The evolution of the Internet of Things (IoT) generates revenue opportunities for carriers, yet it also presents significant technological challenges due to the growing traffic it entails.
Although this is a huge market — according to analysts at the firm IDC, the IoT market in Latin America will grow from US$7.7 billion in 2014 to US$15.6 billion by 2020, and the number of IoT devices or things will increase from 295 million to 827 million — carriers must be prepared to meet this growing demand, since IoT fully depends on secure, highly available connectivity.
In that sense, new opportunities are emerging for telecommunications companies that provide connectivity and for the segment of suppliers that provides carriers with hardware, software, and services; however, these opportunities entail challenges as well, since IoT traffic has features that differ from traditional network traffic.
Consumers are demanding more and more IoT devices, such as wearables, Internet-connected thermostats, cloud music players and connected vehicles, among others. That is why mobile network carriers are taking the lead when it comes to driving IoT, providing connectivity for a wide range of smart devices and connected solutions in homes, hospitals, factories, cars and other means of transportation. The economic and social benefits of these connected solutions have given rise to a rapid expansion of IoT, so much so that capacity has been exceeded by the ecosystem’s spectrum requirements. As governments allocate more spectrum licenses to stimulate IoT growth, the role of carriers is becoming increasingly important in terms of shaping IoT.
In that regard, market analysis firm ABI Research recently reported that the large number of connections generated by IoT and smartphones in the enterprise segment will translate into significant revenue sources for mobile carriers, particularly considering that employees use high-value services.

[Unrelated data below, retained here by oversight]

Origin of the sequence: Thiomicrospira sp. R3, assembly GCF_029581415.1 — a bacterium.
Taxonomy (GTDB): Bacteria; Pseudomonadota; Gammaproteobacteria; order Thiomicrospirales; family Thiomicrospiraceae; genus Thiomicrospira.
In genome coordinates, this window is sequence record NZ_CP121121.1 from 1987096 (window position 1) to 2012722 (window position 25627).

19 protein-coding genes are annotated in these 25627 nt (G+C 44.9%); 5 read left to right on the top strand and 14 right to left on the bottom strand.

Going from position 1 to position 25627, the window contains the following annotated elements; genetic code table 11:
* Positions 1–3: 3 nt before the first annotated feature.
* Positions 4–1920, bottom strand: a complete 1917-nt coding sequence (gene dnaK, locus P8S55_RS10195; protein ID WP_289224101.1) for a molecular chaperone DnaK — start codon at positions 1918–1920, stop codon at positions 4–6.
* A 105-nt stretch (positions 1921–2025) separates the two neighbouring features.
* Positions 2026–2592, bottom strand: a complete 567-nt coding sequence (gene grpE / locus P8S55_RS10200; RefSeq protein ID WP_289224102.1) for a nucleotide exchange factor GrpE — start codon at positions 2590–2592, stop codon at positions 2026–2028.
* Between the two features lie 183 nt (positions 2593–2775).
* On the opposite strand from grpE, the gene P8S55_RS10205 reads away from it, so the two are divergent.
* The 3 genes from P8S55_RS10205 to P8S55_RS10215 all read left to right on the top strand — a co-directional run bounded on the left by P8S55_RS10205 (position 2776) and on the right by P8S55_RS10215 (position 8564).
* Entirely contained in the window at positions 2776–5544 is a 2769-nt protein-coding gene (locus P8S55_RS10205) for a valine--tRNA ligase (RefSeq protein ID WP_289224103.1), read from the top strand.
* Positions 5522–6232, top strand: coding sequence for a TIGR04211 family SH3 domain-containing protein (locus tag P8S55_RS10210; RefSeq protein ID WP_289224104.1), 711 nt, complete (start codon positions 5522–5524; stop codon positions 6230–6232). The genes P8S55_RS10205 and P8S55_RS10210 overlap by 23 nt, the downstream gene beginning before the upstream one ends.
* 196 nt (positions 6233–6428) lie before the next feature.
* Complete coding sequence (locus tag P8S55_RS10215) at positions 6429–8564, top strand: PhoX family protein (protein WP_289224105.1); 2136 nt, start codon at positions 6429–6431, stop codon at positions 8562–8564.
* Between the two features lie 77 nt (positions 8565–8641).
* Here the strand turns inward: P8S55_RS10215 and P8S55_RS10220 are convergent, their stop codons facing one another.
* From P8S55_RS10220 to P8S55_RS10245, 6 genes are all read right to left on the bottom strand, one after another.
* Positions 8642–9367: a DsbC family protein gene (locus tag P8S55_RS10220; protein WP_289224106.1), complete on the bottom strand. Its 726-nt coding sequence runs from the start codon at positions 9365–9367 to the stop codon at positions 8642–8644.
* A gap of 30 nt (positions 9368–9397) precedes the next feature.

ABI notes that, as the price of smartphones continues to fall, the number of units sold to enterprise employees grows. This trend represents an advantage for mobile carriers, whose revenue for enterprise segment data plans could exceed US$200 million by 2020.
According to ABI analysts, the importance of enterprise smartphones for employees must not be underestimated. Carrier services must focus on offering added value for these kinds of users through terminals, helping them choose the devices and applications that best fit their needs, as well as services to manage device content and functionalities. Furthermore, they should help businesses make the most of smartphones and their connectivity, data, and voice services as key components of their IoT solutions.
Nevertheless, IoT could turn into a nightmare for mobile carriers, whose networks could be overloaded with all sorts of sensor and device traffic. In light of this concern, several carriers are backing a series of guidelines to lead the way for application manufacturers and developers. Many of them are offering secure, comprehensive IoT platforms that enable customers to scale and manage their business needs. Additionally, there is unparalleled global network coverage, as well as technical and enterprise support to respond to customers’ changing needs.
“Enterprises are increasingly connected, both at the individual and machine level.” For this reason, carriers’ strategies need to evolve toward supporting the vast number of apps and opportunities that will be created from billions of IoT connections.